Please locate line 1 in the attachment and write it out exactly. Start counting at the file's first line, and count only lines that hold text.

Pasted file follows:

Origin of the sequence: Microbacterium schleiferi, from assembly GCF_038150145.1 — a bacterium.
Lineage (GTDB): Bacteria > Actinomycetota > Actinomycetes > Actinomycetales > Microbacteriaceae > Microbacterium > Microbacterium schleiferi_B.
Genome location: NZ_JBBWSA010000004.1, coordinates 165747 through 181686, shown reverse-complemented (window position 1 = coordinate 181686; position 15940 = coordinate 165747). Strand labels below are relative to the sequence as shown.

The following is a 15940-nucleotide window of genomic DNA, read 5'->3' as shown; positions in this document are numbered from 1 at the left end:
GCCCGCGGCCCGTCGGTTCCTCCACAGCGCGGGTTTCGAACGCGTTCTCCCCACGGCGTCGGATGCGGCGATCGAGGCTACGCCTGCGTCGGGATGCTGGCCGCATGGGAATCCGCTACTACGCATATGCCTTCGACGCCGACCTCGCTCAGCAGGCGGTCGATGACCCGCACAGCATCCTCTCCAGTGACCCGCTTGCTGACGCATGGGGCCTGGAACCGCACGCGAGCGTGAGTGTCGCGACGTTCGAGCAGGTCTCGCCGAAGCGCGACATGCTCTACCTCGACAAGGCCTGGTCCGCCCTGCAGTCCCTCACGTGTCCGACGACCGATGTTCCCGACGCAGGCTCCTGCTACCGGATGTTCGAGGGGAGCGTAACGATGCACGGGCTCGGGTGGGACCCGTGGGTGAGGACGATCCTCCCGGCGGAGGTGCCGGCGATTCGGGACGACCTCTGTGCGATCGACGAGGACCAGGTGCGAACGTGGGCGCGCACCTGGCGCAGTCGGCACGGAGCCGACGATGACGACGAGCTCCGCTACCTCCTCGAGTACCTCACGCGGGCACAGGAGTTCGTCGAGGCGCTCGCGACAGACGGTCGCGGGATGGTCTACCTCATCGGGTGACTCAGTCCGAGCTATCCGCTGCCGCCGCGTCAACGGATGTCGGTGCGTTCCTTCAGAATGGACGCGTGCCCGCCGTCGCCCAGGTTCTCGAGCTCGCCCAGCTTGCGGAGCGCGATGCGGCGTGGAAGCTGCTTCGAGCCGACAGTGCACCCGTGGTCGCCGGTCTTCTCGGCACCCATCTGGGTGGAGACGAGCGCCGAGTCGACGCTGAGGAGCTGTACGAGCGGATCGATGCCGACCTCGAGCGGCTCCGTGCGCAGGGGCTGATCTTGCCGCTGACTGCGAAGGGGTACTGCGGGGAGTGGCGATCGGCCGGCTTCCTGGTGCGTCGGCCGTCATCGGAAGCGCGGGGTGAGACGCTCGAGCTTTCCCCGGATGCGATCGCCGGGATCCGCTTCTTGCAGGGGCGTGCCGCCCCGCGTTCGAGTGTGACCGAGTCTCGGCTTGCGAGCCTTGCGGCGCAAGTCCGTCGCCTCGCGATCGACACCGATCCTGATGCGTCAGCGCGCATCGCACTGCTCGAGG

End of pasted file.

Origin of the sequence: Microbacterium schleiferi, from assembly GCF_038150145.1 — a bacterium.